Over the years, there have been many famous baseball players who have contributed to the sports’ success. Players whose names are synonymous with greatness - Mays, Mantle, Gehrig, Musial, Bench, Aaron, Williams, DiMaggio - and many others. However, no player has ever rivaled the popularity or the “larger than life” persona of George Herman “Babe” Ruth Jr.
The Babe is undoubtedly the most famous baseball player and quite possibly the most iconic athlete in history. How else does one garner the nicknames “The Great Bambino” and “The Sultan of Swat?” That’s as legendary as it gets - hence the saying that the New York Yankees play in “The House that Ruth built.”
When Ruth had something to say, people listened, and it could be argued that we should still consider his words of wisdom - more than 70 years since he walked the earth. One of Ruth’s most famous statements on record, celebrates his passion for America’s Past Time, “Baseball was, is and always will be to me the best game in the world.”
It’s hard to argue to with Ruth’s famous quote. Although there are some great games out there and other sports have grown in popularity since Ruth’s playing days, it’s hard to imagine an athletic activity that challenges the mind, body and spirit like baseball.
Ruth’s genuine love for the game was expressed through his play between the lines. During the prime of Ruth’s career (1919-1931) he routinely hit 50+ home runs a season, while the games other premier sluggers during that era struggled to connect on 30 home runs. When the Manhattan, New York native retired from baseball in 1935, he held the single season home run record (60) and career home run record (714).
To this day, Ruth still owns the career slugging percentage record (.690) and career OPS record (1.164). He was a 12-time AL Home Run Leader, seven-time World Series Champion, an MVP, a batting champion and an RBI leader. As if Ruth didn’t do enough damage from the batter’s box, “The Babe” also made his mark as a pitcher - recording 94 career wins and a 2.28 career ERA as a starting pitcher.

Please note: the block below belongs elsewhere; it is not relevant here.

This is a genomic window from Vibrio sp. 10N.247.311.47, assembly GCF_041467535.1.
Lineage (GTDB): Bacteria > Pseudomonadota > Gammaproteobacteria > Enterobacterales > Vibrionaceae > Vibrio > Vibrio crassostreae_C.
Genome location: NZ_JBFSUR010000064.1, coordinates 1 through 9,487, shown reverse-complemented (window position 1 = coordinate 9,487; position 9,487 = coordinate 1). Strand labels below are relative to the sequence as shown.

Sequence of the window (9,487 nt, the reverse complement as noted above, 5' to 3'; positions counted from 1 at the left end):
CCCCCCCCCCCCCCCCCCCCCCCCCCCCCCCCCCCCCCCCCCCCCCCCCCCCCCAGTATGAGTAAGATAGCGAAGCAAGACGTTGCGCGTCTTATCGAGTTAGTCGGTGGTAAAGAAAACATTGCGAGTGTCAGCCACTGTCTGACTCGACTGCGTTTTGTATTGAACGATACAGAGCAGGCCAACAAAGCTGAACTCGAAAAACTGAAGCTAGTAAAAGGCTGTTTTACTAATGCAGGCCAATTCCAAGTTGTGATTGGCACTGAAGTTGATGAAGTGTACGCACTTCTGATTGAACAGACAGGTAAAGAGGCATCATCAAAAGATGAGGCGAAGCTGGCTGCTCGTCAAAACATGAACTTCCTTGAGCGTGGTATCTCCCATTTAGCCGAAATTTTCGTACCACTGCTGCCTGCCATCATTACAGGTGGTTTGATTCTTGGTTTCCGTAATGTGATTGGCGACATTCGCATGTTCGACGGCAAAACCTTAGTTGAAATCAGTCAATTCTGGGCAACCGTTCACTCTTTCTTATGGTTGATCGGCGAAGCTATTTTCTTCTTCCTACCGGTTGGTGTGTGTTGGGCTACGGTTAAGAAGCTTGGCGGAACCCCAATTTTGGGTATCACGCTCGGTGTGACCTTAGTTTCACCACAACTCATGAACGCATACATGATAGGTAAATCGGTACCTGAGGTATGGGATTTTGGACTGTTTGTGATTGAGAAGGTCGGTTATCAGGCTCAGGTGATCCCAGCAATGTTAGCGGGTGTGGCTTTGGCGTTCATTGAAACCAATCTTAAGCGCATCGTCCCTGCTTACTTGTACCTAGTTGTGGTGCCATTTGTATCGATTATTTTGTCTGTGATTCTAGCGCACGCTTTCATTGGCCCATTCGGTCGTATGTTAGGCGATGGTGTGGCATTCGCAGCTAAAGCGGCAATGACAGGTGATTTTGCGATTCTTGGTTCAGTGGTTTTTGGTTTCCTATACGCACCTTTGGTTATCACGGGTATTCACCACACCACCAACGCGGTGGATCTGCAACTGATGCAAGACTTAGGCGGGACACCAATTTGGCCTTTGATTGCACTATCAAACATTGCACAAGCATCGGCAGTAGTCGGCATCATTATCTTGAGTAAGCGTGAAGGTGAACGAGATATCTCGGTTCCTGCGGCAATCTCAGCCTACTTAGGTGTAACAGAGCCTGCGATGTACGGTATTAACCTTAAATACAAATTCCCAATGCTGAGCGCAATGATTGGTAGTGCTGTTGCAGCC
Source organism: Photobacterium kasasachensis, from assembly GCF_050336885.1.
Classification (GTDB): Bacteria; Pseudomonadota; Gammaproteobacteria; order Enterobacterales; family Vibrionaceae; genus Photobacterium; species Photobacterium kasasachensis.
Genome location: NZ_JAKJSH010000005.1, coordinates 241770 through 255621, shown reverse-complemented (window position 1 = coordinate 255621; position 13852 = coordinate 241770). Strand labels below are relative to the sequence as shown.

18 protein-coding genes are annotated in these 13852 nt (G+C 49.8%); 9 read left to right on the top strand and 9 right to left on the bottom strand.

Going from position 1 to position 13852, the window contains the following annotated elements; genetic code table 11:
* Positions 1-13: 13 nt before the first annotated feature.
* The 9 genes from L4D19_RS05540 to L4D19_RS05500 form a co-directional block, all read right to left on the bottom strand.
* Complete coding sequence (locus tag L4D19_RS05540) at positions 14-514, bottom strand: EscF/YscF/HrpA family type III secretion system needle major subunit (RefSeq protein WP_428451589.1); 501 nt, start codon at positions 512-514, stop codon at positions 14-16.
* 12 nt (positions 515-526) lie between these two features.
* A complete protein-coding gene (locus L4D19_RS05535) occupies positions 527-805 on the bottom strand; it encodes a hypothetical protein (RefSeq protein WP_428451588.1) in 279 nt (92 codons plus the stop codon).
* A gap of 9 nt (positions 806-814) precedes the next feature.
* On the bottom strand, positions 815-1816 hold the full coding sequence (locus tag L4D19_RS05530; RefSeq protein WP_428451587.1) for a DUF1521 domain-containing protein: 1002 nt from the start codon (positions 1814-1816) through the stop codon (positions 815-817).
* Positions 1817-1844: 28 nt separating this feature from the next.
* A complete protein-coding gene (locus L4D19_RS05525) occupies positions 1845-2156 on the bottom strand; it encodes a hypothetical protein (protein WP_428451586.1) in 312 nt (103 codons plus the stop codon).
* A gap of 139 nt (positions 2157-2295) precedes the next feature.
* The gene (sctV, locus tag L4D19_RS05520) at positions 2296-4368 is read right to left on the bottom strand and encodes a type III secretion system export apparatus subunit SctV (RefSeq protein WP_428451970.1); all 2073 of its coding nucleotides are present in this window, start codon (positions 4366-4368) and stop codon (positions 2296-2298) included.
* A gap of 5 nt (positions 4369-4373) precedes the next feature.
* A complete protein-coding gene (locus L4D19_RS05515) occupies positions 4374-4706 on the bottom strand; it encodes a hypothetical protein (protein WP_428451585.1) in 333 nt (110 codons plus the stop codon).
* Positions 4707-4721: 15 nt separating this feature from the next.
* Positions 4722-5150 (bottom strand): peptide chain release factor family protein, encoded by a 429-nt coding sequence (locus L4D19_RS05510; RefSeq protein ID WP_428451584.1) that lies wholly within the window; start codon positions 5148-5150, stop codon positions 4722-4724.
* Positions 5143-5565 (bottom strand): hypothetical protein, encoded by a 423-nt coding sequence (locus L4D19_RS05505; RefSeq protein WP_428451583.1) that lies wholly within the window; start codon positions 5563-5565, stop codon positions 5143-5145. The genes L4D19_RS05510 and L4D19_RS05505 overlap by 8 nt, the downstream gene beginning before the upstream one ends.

The fact that Ruth re-wrote baseball’s record books is particularly profound considering the way his life began. He was born in Baltimore, Maryland on Feb. 6, 1895 to Katherine and George Herman Ruth Sr., both of German descent. The elder George Herman Ruth wore many hats to help provide food and shelter; however, times were tough for the Ruth family. Of the eight Ruth children, only George Jr. and his younger sister Mamie survived infancy.
Although there isn’t much documentation about Ruth’s mother, Katherine, it has been published that George Sr. eventually owned a saloon in Baltimore. This business, and the lifestyle that came along with it, proved to be detrimental to Ruth’s childhood development, as he later admitted to being a juvenile delinquent and drinking beer at a young age.
To remedy the slippery slope that George Jr. was headed down, he was removed from his home and sent to the St. Mary’s Industrial School for Boys at the age of seven. Ruth would remain at St. Mary’s for the next 12 years, becoming educated, developing discipline and attaining work skills as a carpenter and shirtmaker.
It was during this time at St. Mary’s that Ruth was introduced to the game of baseball by the school’s Prefect of Discipline, Brother Matthias Boutlier. Ruth had a deep respect for Brother Matthias, and throughout his life he praised the positive impact and lasting impression the teacher made. According to some historians, Ruth even developed a running and hitting style that mimicked his mentor.
Life works in mysterious ways. It’s hard to imagine a world without Babe Ruth, but there’s reason to believe that would be the unfortunate case, if George Sr. wouldn’t have bought that saloon in Baltimore, Maryland and George Jr. wouldn’t have ended up at St. Mary’s with Brother Matthias.
Thankfully for baseball fans everywhere, destiny prevailed all those years ago, and Ruth became the timeless icon that continues to remind us that “Baseball was, is and always will be to me the best game in the world.”